Chesterfield: Hidden Strangers

With initial support from the Derbyshire Lives Through the First World War project, and with the help of Hidden Histories and Nottingham Trent University, Derbyshire playwright Louise Page her play Hidden Strangers.  Louise had developed a keen interest in the effect that the First World War and the spread of anti-German feeling, had on the German community at the time living in Britain. She was particularly interested in personal stories such as the sensitivity that people felt about their German names, and on the continuity of such attitudes towards other people today.Writing for and working with Chesterfield’s Pomegranate Youth Theatre, Louise explored this area of our hidden history and how people who had built a life for themselves in Britain suddenly became the enemy.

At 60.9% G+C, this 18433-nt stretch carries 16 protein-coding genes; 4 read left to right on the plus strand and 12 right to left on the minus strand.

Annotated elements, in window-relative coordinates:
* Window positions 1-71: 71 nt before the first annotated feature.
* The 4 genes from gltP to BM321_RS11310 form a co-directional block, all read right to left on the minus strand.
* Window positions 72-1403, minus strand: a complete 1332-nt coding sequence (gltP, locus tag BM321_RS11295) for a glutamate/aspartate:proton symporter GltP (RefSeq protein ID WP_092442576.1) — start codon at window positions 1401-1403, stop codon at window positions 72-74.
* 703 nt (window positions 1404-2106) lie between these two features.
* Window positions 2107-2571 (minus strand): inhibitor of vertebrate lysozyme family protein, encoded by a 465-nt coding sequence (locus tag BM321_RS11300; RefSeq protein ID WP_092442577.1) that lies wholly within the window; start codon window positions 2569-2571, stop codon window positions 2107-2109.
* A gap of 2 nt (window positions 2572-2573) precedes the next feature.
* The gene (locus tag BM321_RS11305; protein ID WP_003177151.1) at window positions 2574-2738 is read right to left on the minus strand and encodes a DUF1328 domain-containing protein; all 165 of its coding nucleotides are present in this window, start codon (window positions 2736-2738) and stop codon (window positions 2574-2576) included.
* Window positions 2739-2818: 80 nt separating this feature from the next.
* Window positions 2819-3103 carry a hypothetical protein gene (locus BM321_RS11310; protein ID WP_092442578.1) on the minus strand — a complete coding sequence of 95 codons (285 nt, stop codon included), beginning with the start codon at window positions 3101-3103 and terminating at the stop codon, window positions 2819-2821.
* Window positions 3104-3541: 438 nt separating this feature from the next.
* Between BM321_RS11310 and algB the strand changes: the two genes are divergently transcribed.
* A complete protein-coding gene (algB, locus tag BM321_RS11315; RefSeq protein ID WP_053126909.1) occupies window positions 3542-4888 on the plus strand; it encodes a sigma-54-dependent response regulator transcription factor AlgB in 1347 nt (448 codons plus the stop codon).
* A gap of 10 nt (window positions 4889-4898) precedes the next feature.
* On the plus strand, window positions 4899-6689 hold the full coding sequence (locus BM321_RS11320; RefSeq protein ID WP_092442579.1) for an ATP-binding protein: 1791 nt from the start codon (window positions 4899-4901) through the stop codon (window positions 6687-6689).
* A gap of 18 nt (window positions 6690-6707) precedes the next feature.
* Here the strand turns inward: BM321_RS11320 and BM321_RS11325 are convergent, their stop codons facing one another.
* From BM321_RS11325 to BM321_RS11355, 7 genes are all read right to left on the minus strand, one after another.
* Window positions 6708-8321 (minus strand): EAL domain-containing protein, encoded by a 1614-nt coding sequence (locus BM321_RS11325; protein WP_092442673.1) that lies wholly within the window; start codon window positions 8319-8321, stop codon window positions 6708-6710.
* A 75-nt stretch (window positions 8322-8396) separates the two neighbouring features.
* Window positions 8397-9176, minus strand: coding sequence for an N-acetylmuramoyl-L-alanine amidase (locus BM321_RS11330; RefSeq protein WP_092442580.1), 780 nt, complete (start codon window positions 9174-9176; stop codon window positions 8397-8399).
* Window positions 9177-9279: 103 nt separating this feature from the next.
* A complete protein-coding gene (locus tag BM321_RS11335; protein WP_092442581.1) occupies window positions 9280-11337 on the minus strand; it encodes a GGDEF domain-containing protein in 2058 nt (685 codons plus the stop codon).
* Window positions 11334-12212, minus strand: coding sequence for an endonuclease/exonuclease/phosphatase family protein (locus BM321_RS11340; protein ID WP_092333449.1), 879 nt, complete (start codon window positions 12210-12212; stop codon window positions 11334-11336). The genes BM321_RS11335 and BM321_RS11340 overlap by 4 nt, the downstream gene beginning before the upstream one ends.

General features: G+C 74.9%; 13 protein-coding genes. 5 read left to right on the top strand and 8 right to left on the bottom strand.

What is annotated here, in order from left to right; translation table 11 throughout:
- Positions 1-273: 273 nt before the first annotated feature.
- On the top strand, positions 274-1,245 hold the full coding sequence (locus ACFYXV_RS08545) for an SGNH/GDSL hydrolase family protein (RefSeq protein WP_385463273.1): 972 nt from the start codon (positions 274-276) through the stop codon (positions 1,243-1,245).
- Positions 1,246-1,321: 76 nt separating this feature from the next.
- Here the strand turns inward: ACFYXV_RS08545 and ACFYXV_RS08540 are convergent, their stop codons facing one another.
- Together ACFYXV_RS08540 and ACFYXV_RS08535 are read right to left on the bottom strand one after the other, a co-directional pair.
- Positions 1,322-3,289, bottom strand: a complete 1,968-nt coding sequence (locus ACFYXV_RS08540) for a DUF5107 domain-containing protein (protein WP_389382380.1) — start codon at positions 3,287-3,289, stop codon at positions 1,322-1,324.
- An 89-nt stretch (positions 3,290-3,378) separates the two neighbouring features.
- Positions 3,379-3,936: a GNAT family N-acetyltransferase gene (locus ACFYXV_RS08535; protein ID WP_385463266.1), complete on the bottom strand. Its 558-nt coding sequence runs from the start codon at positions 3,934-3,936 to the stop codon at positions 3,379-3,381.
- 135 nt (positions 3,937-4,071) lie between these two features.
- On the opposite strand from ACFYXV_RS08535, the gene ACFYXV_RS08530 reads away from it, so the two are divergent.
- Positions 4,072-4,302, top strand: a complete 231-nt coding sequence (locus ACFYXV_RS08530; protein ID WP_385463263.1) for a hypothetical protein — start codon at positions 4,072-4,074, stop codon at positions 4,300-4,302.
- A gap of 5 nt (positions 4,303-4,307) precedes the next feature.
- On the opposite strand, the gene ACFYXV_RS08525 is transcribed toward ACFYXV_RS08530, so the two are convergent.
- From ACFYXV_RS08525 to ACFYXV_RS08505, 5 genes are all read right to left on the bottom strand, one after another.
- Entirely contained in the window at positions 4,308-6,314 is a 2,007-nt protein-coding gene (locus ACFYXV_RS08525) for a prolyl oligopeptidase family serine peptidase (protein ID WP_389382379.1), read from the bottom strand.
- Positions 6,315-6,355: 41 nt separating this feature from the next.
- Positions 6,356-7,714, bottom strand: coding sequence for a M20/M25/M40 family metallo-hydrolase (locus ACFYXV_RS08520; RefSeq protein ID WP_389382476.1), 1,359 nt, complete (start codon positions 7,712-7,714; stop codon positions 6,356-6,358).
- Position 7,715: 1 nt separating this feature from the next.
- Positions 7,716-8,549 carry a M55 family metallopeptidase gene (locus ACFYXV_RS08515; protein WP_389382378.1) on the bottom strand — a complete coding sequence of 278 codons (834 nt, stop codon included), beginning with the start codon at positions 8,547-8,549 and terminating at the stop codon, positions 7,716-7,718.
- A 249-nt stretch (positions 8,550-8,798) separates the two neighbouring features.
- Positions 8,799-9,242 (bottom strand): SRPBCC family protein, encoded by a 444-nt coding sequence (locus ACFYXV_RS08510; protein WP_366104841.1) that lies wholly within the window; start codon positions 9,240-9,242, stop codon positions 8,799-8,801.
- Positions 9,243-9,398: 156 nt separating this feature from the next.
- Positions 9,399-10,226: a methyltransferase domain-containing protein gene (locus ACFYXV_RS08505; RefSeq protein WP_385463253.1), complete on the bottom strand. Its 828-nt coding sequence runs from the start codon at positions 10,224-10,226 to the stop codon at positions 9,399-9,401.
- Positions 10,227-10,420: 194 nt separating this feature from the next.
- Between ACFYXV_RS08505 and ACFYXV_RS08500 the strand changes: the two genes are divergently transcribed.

Hidden Strangers looked at the lives of those German, Hungarian and Austrian families, who lived in and around Chesterfield and were judged, condemned and vilified during the First World War. In Hasland there were riots against local pork butchers. At Buxton the subscription band who had played for bank holiday makers on August 3rd, immediately became enemies on the declaration of war the next day and were put into police cells.

But the play also showed the better side of human nature. A young Englishwoman defied her mother to volunteer as part of Violet Markham’s relief organisation which clothed those in need and Quakers helped to ensure the wellbeing of German children.

The play was premiered at Chesterfield’s Rose Theatre, on 2nd and 3rd July 2016 earning critical acclaim for the eighteen strong cast.  It was repeated on July 15th at Lincoln as part of the Green Fields Beyond event, for which Louise also wrote the script.